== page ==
Crash Doubt Festival – The Showroom Lincoln, 3/6/12 [pt 2]

The Sunday started off wet and miserable. On our drive into Lincoln, Kitteh and I stared gloomily out of the windows at the grey skies and thanked the hardcore gods that the venue was indoors. When we were inside, they tried to foist off some Powerade onto us instead of Red Bull. Kitteh was perturbed, I was ecstatic. Full of sugar and a new found zeal, we stumbled upon Towering Heights (3.5/5), a pleasant surprise for the first band of the day. Instead of the screamo-esque sort of thing we were expecting, we were hit by some “Faith No More times Guns And Roses taking a segway via Neil Young and being pretty good” rock and roll. A soulful start to our Sunday, Towering Heights had some great musical talent on show. The bass in particular was magnificent and the vocalist had some powerful lungs on him. It was an odd fit, but one we were very happy with. With a bit more confidence, Towering Heights will be incredible. They Say Fall (2/5) were another story – kiddie hardcore but without the typical screaming vocals. While the band played some highly recognisable but relatively tight melodies, the vocalist wailed over the top like a banshee who’d been impaled with a flaming spear and had just been told their cat had died. Best to be avoided unless they get a new vocalist.

Never Cry Wolf (2.5/5) were yet another of the bro style hardcore bands we stumbled in on (and usually promptly walked away from) throughout the weekend. They played fine but unenthusiastically and failed to grab us, there being nothing particularly individual about their style at all. Brotherhood of the Lake (3.5/5) were a great improvement on this, assaulting our eardrums with their furious yet doomy hardcore. Peppering their set with movie quotes started off cool but got a little bit stale as it happened before every song without any real concept behind it, but ignoring that, they were solid, if requiring a little more movement (personally, we were just a bit upset that the hammered guy from the day before wasn’t pulling some moves in front of them).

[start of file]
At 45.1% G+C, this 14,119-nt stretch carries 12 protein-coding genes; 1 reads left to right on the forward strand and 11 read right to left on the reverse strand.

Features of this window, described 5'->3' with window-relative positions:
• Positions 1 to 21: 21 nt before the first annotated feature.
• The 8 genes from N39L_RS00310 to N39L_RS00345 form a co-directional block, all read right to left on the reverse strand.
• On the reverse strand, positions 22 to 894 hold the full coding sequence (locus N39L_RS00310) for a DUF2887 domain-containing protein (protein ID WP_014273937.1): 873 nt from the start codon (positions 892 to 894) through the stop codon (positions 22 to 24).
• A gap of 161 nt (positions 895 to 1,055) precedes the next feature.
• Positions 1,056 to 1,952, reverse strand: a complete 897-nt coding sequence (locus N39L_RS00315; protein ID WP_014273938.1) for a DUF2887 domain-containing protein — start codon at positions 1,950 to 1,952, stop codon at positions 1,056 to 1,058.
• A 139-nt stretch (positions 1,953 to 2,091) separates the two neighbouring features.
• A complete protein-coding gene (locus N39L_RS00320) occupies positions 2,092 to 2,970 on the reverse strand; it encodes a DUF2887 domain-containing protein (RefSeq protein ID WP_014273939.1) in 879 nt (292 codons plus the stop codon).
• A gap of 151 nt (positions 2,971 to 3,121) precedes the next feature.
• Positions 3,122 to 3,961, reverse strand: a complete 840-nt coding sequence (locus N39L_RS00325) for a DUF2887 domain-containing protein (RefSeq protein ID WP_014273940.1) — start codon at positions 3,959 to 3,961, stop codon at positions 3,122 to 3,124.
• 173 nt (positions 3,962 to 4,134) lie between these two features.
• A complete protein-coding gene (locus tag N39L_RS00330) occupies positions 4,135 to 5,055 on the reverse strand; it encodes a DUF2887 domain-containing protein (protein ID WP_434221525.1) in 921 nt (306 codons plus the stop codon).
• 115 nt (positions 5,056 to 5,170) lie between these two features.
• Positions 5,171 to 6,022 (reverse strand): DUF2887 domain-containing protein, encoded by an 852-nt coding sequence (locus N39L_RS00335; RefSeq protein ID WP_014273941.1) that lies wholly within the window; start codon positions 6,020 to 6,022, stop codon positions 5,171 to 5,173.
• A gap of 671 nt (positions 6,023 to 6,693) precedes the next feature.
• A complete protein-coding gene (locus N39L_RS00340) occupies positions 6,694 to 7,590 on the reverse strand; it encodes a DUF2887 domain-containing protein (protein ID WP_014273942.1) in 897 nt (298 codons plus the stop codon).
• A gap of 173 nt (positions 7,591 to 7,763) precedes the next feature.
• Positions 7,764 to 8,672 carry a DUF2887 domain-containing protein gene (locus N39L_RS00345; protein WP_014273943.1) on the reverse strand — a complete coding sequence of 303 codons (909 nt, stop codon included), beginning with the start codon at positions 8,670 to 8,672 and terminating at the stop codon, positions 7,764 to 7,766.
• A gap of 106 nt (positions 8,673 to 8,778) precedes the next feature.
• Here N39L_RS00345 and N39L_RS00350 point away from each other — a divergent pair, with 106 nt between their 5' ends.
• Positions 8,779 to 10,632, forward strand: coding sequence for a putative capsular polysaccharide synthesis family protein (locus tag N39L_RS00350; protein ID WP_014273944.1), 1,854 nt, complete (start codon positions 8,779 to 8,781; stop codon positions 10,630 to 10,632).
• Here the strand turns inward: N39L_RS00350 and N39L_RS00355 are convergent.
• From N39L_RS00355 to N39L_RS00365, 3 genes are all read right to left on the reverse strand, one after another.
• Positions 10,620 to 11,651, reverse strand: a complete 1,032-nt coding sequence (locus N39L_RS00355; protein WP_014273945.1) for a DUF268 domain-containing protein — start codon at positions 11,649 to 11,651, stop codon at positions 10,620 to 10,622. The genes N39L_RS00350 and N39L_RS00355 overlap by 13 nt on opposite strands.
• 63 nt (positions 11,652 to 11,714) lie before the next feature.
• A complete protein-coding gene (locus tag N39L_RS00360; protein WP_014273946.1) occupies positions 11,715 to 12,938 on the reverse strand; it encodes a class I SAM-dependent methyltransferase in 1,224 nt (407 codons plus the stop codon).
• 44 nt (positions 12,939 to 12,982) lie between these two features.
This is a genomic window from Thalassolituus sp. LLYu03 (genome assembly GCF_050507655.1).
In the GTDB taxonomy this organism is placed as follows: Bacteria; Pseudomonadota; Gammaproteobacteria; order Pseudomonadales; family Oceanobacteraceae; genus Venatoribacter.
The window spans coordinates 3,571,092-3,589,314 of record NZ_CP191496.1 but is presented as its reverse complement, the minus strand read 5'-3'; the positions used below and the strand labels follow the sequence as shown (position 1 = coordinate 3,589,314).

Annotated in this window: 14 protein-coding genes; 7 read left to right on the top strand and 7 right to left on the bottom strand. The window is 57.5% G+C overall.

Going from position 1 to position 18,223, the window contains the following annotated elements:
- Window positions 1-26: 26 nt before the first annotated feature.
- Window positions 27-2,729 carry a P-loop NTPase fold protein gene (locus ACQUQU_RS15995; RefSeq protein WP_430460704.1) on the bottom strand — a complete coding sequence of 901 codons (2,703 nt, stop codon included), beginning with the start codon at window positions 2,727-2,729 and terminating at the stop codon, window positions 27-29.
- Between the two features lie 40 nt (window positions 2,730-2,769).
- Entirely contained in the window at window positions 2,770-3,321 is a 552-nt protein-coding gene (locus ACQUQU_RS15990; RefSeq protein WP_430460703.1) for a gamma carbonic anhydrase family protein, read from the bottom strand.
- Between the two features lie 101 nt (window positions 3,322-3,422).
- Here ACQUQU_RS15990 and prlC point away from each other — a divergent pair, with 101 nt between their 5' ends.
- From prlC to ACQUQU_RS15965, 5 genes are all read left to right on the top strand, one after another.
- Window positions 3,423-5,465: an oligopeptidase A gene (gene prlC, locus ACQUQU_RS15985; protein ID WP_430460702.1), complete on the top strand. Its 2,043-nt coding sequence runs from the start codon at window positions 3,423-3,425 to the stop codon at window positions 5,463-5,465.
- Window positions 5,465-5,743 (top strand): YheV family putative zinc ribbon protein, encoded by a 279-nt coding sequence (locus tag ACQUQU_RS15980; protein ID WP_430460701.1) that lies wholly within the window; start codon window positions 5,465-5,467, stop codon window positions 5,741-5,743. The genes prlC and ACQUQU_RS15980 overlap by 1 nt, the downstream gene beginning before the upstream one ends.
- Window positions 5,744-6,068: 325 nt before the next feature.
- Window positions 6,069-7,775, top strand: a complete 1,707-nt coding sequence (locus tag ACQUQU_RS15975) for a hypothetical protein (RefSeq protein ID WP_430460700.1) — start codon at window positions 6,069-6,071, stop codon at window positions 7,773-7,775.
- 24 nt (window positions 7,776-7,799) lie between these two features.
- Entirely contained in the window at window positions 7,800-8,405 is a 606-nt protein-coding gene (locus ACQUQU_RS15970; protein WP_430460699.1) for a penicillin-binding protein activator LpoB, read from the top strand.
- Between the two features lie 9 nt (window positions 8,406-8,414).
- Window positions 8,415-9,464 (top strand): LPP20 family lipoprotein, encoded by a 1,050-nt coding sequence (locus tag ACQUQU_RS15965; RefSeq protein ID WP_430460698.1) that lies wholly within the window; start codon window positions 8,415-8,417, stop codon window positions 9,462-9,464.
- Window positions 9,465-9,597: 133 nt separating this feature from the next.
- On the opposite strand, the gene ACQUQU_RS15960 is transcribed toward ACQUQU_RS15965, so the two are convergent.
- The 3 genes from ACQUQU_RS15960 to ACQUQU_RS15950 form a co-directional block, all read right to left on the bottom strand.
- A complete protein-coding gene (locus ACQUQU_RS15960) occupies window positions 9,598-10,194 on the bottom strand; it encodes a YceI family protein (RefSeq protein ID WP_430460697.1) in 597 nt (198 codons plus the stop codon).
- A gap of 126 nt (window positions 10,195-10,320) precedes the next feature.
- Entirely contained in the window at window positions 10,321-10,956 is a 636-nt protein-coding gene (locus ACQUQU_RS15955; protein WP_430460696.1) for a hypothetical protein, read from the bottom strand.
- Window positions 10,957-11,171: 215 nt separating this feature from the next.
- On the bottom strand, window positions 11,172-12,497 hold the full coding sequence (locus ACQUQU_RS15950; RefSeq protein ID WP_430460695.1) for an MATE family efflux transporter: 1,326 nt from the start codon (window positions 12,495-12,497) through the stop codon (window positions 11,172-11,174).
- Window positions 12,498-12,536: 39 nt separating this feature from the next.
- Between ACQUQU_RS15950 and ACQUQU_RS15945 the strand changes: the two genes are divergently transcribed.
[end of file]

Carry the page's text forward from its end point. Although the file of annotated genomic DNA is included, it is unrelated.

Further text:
Upstairs, Astpai (3.5/5) played some great gruff punk. Bouncy and heartfelt, it was the stuff of Tony Hawk games. While we only caught half a set, they made for a fine interval in between bands on the Big Cheese stage. Then downstairs, Mallory Knox (4.5/5 from Ripper, but a resounding 5/5 from Kitteh) blew us away. A fantastic deviation from the identikit hardcore, Mallory Knox are heartfelt, honest and catchy as hell. Their fine-tuned melodies flooded the venue and were received by an enthusiastic and highly grateful crowd. Woody from POLAR also made a far less threatening appearance, which was nice.

Above Them (5/5) are never, ever anything short of amazing. On Sunday, on the Punktastic stage, it was simply a joy to watch them perform. Above Them have brought out my favourite record so far this year (and if you haven’t got Are We A Danger To Ourselves, go and get it now from Specialist Subject Records, one of the best decisions you’ll ever make) and while only a few songs from that made it into their set, their positively electric performance showed them at the best I’ve ever seen them at. Melodic punk rock at its absolute best.

Departures (3.5/5) were pretty good fun. Good melodic hardcore. A clear Parkway Drive influence coming through, and I’m sure if they were on a bigger stage, they’d be a bit more lively but were a bit too timid to step off and parade in the pit like a few of the other bands. Nevertheless, I’ve heard their album is great and based on their performance, I’ll be bound to check it out. TRC (4.5/5) were possibly our biggest surprise of the weekend. Absolutely crushing hardcore with a rap element to it. Incredible breakdowns too. Kitteh and I were left scratching our heads, holding extremely hot cups of tea, thinking “how have we not heard of these guys before?” Now we have, and we’re happy that TRC are in our lives.

Our final band of the weekend was Random Hand (5/5). Random Hand are brilliant wherever they are. But on the Punktastic stage this weekend, in their own words, they KILLED IT. The best performance of the weekend, Random Hand made us all dance, skank and lose our minds at their simply sublime ska-punk. Ever the masters of banter (“I once tried to reach the French town of Evian on a novelty pedalo but didn’t get there cause I only had an hour and had to take it back”), there were dual circlepits, police sirens, general mayhem and I thought the floor was going to collapse. The lads were on top form. And with that, Kitteh and I decided to be not-so-punk, go home, get a cup of tea and a cheese and tomato pizza and watch The Cowboy Way in our pyjamas because we were absolutely knackered and The Skints are supporting Less Than Jake later this month anyway. But there wasn’t a better way we could have ended the weekend, and we couldn’t have celebrated the end of our degree anywhere better than Crash Doubt.